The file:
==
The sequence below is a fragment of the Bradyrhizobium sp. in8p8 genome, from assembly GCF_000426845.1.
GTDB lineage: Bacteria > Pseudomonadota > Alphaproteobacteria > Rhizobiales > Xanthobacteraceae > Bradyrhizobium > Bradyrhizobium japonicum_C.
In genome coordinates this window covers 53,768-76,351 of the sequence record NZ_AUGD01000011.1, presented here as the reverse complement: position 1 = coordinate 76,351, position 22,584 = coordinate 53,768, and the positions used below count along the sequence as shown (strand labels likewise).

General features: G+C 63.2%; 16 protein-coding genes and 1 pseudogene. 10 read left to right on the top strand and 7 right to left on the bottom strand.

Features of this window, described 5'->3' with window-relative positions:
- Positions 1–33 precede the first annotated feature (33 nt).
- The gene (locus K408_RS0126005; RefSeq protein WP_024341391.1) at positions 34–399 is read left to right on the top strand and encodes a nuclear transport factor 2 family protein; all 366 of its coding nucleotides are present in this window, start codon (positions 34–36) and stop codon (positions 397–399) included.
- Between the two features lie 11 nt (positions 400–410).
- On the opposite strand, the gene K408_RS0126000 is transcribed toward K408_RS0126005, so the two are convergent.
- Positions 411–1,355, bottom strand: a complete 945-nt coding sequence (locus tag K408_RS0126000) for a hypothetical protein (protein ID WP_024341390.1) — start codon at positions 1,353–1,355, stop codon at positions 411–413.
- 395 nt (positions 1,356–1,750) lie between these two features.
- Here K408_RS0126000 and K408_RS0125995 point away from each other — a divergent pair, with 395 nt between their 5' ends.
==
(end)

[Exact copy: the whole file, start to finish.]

The sequence below is a fragment of the Bradyrhizobium sp. in8p8 genome, from assembly GCF_000426845.1.
GTDB lineage: Bacteria > Pseudomonadota > Alphaproteobacteria > Rhizobiales > Xanthobacteraceae > Bradyrhizobium > Bradyrhizobium japonicum_C.
In genome coordinates this window covers 53,768-76,351 of the sequence record NZ_AUGD01000011.1, presented here as the reverse complement: position 1 = coordinate 76,351, position 22,584 = coordinate 53,768, and the positions used below count along the sequence as shown (strand labels likewise).

General features: G+C 63.2%; 16 protein-coding genes and 1 pseudogene. 10 read left to right on the top strand and 7 right to left on the bottom strand.

Features of this window, described 5'->3' with window-relative positions:
- Positions 1–33 precede the first annotated feature (33 nt).
- The gene (locus K408_RS0126005; RefSeq protein WP_024341391.1) at positions 34–399 is read left to right on the top strand and encodes a nuclear transport factor 2 family protein; all 366 of its coding nucleotides are present in this window, start codon (positions 34–36) and stop codon (positions 397–399) included.
- Between the two features lie 11 nt (positions 400–410).
- On the opposite strand, the gene K408_RS0126000 is transcribed toward K408_RS0126005, so the two are convergent.
- Positions 411–1,355, bottom strand: a complete 945-nt coding sequence (locus tag K408_RS0126000) for a hypothetical protein (protein ID WP_024341390.1) — start codon at positions 1,353–1,355, stop codon at positions 411–413.
- 395 nt (positions 1,356–1,750) lie between these two features.
- Here K408_RS0126000 and K408_RS0125995 point away from each other — a divergent pair, with 395 nt between their 5' ends.